Flashback Friday: The first SEC Championship Game

The SEC was front and center this week with their media days circus. What better way to cap off the week than to look back at a game that changed college football, the inaugural SEC Championship Game.

The year was 1992 and believe or not, the game was not held at the Georgia Dome. The Dome would go on to be the host from 1994 up until the current day but the first two games were held in Birmingham at Legion Field.

The Alabama Crimson Tide came into this game undefeated, ranked second and held an 11-0 record. Gene Stallings was in his third year as coach and Jay Barker was under center. The Tide came into this game on a 21 game win streak and this would be their fourth game at Legion Field this season.

The Florida Gators came into the game at 8-3 having lost their second and third games of the season (at Tennessee and at Mississippi State) and having just dropped a big game to rival Florida State by 21 points. Despite a 6-2 conference record, the Gators won the tie-breaker over Georgia because of their 26-24 head-to-head victory on Halloween to earn the spot opposite of the Tide in the big game.

Vegas installed the Tide as a ten point favorite.

Florida jumped out on top early in the first quarter on an Errict Rhett touchdown run but the rest of the half belonged to Derrick Lassic and Jay Barker as the Tide took a 14-7 lead into half-time after a Lassic TD run and a Barker TD pass.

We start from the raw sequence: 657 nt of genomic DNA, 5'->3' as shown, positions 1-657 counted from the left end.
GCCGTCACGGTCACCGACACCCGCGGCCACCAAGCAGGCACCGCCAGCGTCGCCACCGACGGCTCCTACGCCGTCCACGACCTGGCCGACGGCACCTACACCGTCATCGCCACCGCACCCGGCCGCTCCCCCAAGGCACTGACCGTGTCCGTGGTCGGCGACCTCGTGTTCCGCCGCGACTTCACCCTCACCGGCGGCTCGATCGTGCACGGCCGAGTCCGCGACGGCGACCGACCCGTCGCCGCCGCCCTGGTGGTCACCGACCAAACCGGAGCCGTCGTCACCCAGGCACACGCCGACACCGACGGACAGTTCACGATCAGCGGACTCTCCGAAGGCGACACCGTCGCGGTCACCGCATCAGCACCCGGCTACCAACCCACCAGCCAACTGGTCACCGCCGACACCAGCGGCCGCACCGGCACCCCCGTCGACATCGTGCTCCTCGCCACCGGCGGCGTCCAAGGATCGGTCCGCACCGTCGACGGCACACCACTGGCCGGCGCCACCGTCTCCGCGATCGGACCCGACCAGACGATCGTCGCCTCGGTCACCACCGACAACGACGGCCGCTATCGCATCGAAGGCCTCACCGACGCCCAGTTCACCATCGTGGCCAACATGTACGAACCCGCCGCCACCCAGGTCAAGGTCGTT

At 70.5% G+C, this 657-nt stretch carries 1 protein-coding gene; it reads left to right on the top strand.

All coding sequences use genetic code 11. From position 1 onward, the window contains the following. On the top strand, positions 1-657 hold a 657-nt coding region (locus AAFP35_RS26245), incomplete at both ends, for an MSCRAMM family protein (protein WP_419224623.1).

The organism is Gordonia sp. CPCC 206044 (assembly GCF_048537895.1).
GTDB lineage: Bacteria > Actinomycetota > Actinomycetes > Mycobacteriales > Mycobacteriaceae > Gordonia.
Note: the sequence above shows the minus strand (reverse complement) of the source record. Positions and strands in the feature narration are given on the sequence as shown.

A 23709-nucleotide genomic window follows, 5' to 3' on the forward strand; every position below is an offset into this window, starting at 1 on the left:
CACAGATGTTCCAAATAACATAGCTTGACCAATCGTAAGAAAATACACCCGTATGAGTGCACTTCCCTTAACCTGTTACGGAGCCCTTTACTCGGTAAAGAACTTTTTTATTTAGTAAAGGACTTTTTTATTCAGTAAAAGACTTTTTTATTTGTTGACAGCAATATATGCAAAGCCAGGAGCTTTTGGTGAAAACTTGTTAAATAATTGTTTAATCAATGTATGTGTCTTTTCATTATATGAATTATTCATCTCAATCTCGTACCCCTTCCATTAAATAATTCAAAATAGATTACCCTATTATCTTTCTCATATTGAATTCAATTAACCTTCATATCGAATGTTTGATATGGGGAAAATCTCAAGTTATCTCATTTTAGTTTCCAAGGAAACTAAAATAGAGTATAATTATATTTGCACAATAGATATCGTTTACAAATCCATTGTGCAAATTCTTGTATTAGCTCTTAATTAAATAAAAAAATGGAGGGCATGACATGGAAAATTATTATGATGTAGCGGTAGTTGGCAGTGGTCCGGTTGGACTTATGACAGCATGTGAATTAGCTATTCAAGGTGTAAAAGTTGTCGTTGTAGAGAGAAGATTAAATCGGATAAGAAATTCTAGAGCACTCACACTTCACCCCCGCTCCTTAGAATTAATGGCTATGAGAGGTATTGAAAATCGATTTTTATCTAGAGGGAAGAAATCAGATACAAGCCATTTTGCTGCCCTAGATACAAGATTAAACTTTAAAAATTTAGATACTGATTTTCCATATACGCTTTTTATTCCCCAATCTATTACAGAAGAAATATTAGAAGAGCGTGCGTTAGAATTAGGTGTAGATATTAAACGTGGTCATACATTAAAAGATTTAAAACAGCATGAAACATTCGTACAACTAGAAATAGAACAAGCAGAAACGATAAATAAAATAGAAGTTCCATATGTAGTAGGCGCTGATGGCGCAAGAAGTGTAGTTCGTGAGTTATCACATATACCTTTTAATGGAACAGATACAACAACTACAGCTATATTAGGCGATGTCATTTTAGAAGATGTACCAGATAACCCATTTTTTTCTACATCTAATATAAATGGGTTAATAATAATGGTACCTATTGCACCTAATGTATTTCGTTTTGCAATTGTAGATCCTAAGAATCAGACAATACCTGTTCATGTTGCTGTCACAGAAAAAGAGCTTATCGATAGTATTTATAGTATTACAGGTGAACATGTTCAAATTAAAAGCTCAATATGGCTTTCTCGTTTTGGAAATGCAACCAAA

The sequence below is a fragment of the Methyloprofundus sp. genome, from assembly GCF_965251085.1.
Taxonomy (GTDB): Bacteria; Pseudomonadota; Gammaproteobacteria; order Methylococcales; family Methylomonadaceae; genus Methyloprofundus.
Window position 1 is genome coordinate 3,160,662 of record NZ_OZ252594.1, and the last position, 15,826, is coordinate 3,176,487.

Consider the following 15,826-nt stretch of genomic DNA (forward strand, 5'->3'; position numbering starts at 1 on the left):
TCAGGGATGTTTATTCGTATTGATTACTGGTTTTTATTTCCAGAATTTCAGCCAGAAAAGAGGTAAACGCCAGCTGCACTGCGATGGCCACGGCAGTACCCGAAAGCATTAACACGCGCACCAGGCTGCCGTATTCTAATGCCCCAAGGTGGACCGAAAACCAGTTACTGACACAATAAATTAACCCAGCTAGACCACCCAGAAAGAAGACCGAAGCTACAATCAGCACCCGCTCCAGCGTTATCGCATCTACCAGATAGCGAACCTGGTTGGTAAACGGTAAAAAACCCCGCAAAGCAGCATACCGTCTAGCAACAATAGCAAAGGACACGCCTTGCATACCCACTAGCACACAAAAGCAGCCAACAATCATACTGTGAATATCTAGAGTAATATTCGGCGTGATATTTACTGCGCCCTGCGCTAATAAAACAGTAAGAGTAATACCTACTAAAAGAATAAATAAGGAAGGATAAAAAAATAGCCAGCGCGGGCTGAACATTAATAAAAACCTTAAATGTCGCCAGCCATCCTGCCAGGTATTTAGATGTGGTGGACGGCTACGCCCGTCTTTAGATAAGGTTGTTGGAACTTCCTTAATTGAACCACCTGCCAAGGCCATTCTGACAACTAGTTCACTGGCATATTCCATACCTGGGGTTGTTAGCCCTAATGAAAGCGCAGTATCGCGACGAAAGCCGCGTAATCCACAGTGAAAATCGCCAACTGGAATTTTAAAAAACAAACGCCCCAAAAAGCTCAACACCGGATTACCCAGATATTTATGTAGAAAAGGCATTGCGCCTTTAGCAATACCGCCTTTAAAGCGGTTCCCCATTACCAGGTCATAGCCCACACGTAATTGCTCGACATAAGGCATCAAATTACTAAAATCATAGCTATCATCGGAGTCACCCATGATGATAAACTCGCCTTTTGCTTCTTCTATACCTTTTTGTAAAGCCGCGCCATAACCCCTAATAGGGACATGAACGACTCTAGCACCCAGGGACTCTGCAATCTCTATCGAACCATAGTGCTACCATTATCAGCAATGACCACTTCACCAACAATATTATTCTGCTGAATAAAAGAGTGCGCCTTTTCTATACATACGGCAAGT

Alabama drew first blood in the second half as Derrick Lassic ran for his second TD of the game and gave Bama a 21-7 lead as hope faded for the visiting Gators.

Steve Spurrier rallied his troops as Shane Matthews hit Willie Jackson for a touchdown and then Errict Rhett ran for his second TD of the game to tie up the score.

What happened next was the thing that legends are made of…..

Antonio Langham jumped a Shane Matthews pass and took it to the house for the go-ahead and eventual game winning score. The “SEC Storied” documentary series based one of their episodes on the play and dubbed it “The Play That Changed College Football”.

This was the era before the SEC was the dominate conference in college football but this game put conference championship games on the map. With the help of this victory the Crimson Tide went on to play #1 Miami in the Sugar Bowl and came away victors and National Champions and created a new tradition in college football.

About Kevin Causey

Dry humorist, craft beer enthusiast, occasionally unbiased SEC fan, UGA alumni, contributor for The Comeback.